Sydney: A majority of Australian women are taking their husband’s surnames at marriage despite debate about whether or not the tradition is sexist, researchers from Adelaide’s Flinders University said on Thursday (March 31).
Head of women’s studies at Flinders University Yvonne Corcoran-Nantes, who has been researching the topic for several years, said while the debate on keeping a woman’s maiden name in marriage has been “in vogue” in recent times, more than 80 percent of Australian women are still choosing to take their husband’s last name, reports Xinhua news agency.
She said the tradition dates back hundreds of years, to a time when women were considered as property, and hence the recent discussions over whether or not women should take their man’s surname at marriage.
“It has a very long history and it has to do with inheritance and property and dating back to when women were property or as good as, and you are actually taken into the husband’s family and therefore you take his name,” Corcoran-Nantes told the Australian Broadcasting Corp.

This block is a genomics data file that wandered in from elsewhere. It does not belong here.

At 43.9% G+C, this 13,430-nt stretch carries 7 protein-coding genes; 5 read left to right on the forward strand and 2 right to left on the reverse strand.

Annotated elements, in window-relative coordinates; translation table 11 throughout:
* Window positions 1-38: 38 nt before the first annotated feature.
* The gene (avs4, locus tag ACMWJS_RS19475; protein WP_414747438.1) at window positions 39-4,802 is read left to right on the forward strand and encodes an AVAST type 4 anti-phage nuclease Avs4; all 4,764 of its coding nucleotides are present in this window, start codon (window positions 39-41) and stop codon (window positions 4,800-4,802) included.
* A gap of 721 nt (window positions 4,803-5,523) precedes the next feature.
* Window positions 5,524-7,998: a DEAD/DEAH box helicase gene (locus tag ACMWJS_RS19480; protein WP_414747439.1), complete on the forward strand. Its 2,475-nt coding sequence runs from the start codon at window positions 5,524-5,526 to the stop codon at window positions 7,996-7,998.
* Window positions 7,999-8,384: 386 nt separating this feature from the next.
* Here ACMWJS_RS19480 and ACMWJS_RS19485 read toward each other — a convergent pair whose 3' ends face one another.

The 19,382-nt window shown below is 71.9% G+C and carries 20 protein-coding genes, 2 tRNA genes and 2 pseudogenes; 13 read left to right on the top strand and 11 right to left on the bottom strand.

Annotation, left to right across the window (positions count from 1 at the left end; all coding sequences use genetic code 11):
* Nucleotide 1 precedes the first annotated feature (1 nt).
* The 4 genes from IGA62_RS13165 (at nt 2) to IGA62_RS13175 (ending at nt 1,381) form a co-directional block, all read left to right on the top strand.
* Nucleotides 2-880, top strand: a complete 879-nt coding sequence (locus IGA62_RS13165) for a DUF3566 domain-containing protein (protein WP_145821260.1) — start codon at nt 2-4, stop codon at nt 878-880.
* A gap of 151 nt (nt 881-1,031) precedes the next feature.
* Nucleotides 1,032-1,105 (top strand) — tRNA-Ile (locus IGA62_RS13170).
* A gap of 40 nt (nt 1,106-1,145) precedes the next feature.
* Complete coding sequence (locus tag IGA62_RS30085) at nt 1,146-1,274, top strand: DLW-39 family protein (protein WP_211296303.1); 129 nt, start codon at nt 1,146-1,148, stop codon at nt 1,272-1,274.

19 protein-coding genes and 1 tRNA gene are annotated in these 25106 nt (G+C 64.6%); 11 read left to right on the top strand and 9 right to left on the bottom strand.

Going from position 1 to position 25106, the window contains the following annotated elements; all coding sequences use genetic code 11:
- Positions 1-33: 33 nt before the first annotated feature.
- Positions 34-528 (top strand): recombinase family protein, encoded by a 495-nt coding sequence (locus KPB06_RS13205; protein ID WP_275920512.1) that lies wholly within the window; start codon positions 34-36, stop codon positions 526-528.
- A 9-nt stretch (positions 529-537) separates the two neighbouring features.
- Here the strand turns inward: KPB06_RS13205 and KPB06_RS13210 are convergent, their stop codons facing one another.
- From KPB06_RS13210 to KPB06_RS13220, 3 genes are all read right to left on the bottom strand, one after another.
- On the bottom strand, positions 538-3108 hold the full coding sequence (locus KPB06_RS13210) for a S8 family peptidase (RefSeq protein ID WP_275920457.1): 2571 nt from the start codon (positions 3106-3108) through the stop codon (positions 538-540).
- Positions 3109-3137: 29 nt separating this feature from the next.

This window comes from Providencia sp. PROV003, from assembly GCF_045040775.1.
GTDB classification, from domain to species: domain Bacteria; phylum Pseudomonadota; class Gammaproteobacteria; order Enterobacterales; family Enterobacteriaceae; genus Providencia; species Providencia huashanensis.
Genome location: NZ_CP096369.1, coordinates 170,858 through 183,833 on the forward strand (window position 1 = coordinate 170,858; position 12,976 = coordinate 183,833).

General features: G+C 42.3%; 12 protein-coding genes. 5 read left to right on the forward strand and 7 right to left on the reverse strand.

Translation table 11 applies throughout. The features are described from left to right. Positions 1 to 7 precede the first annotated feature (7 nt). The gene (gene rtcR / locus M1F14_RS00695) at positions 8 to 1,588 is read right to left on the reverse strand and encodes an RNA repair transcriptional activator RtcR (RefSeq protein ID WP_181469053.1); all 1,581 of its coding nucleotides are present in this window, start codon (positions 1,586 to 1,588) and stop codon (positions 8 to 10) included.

“People don’t get too fussed when women take a man’s surname on at marriage, which over 80 percent of women still do, but get quite uppity if a woman doesn’t want to take a man’s name on,” she said.
Although most married women in Australia were happy to take their husband’s name, Corcoran-Nantes said it was almost unheard of for men to take their wife’s surname.
She added that more than 90 percent of all children were given their father’s surname at birth.
“Men’s Health did a survey and what was quite surprising (was) over 96 percent of the men who answered that poll wouldn’t change their name to the woman’s even if she asked him to do so,” Corcoran-Nantes said. (Agencies)